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Concave functions, Quasiconcave functions, Convex sets, and more Deﬁnition: A convex combination of two points, x and x , is any point λx + (1 − λ)x , where 0 ≤ λ ≤ 1. Deﬁnition: A set is a convex set if for any choice of two points, x and x , in the set, any convex combination of x and x is in the set. Deﬁnition: A function, f (x), is concave if f (λx + (1 − λ)x ) ≥ λf (x ) + (1 − λ)f (x ), where 0 ≤ λ ≤ 1. Deﬁnition: A function f (x) is a convex function if f (λx + (1 − λ)x ) ≤ λf (x ) + (1 − λ)f (x ), where 0 ≤ λ ≤ 1. Note: It is important not to confuse convex functions with convex sets. Deﬁnition: A function f (x) is quasiconcave if we have f (λx + (1 − λ)x ) ≥ min[f (x ), f (x )], where 0 ≤ λ ≤ 1. More useful Deﬁnition: A function f (x) is quasiconcave if its upper contour sets are convex sets. That is, if the set {x : f (x) ≥ K} is a convex set for any constant K. Note: Concavity implies (but is not implied by) quasiconcavity. Note: Quasiconcavity (but not concavity) is preserved by monotonic transformations. Deﬁnition: A function f (x) is quasiconvex if we have f (λx +(1−λ)x ) ≤ max[f (x ), f (x )], where 0 ≤ λ ≤ 1. More useful Deﬁnition: A function f (x) is quasiconvex if its lower contour sets are convex sets. That is, if the set {x : f (x) ≤ K} is a convex set for any constant K. Examples: A function which is concave (and therefore quasiconcave) is a Cobb-Douglas technology 1/3 1/3 with DRS, such as f (x1 , x2 ) = x1 x2 . A function which is quasiconcave but not concave is a Cobb- 2/3 2/3 Douglas technology with IRS, such as f (x1 , x2 ) = x1 x2 . Deﬁnition: A function of the form f (x) = f (x1 , x2 , . . . , xn ) = a0 + a1 x1 + a2 x2 + · · · + an xn = a0 + ax is an aﬃne function. If a0 = 0, it is a linear function. 1 Note: An aﬃne function is both concave and convex. Fact: A function f (x) is convex if and only if −f (x) is concave. Fact: If the functions f1 (x), f2 (x), . . . , fn (x) are all concave, then min[f1 (x), f2 (x), . . . , fn (x)] is a concave function. In particular the minimum over a collection of aﬃne functions is concave. Fact: If the functions f1 (x), f2 (x), . . . , fn (x) are all convex, then max[f1 (x), f2 (x), . . . , fn (x)] is a convex function. In particular the maximum over a collection of aﬃne functions is convex. Deﬁnition: A consumer possessing a quasiconcave utility function is said to have convex prefer- ences. Deﬁnition: A ﬁrm possessing a concave production function is said to have access to a convex technology. Note: Convex preferences in consumer theory are not equivalent to convex technologies in producer theory. (The former is a result of quasiconcavity, the latter a result of concavity.) Likewise, noncon- vexity of preferences and nonconvexity in production are not equivalent. Fact: A concave transformation of a concave function is itself concave. Negative fact: An increasing transformation of a concave function is not necessarily concave. E.g. f (x) = 2x is concave and g(f ) = f 3 is increasing, but g[f (x)] = 8x3 is not concave. 2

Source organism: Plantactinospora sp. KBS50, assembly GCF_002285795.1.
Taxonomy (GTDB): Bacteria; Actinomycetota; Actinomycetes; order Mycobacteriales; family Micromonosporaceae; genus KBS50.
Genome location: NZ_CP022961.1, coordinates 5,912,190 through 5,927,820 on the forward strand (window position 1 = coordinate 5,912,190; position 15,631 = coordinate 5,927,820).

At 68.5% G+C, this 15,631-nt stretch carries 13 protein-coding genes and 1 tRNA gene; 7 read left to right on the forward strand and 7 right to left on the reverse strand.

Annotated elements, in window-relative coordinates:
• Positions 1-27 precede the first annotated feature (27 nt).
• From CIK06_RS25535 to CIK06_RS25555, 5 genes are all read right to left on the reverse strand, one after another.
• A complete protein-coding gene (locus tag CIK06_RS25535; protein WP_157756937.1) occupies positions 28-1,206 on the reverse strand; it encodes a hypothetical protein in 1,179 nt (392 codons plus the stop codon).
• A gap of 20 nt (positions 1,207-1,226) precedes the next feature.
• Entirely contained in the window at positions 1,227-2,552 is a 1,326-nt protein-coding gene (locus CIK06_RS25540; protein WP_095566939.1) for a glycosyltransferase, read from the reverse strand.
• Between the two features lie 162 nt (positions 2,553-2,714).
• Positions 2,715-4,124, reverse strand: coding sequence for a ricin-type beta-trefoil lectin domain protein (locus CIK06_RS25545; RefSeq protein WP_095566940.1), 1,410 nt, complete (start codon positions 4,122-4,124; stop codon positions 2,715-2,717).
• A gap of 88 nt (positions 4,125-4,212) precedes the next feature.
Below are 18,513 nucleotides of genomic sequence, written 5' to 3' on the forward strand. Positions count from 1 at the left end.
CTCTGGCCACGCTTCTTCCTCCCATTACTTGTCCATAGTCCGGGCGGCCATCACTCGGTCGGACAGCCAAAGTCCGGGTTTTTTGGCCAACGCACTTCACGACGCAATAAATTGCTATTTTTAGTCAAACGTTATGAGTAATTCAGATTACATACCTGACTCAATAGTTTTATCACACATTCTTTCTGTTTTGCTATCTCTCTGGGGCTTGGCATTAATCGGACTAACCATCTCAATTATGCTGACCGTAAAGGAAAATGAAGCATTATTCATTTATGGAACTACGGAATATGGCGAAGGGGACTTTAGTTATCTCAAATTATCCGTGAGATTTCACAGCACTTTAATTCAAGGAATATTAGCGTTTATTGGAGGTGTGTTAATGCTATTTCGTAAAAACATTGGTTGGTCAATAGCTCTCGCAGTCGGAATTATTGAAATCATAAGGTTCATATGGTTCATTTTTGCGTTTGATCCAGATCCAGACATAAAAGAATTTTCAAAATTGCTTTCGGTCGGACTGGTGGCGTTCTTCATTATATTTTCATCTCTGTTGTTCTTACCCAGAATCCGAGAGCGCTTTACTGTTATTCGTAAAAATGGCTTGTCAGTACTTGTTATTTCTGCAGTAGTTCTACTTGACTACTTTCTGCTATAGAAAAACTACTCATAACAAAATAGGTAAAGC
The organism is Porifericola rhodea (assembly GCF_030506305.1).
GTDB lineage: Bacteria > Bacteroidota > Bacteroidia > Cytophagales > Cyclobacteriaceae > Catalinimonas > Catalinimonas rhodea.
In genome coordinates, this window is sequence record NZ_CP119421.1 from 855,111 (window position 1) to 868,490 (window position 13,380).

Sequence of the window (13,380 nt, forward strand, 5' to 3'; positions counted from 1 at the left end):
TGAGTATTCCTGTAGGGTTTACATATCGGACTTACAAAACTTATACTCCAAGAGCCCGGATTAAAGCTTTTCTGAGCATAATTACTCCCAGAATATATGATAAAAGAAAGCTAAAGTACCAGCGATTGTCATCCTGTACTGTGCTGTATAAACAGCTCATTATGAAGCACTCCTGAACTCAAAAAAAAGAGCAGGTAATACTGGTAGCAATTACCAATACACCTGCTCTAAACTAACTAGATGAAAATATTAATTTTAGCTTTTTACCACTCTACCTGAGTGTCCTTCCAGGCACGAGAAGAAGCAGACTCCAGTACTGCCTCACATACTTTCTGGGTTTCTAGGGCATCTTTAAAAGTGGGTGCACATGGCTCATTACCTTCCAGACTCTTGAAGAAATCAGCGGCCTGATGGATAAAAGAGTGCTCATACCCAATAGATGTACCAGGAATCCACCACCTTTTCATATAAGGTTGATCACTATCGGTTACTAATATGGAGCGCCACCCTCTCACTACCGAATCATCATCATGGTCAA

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Higher-order Derivatives, Envelope Theorem, Taylor's Theorem, Second-order Conditions, probability theory, P. Hammond, mathematical methods, Probability Distributions, supporting hyperplane, concave function

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posted: | 8/13/2011 |

language: | English |

pages: | 2 |

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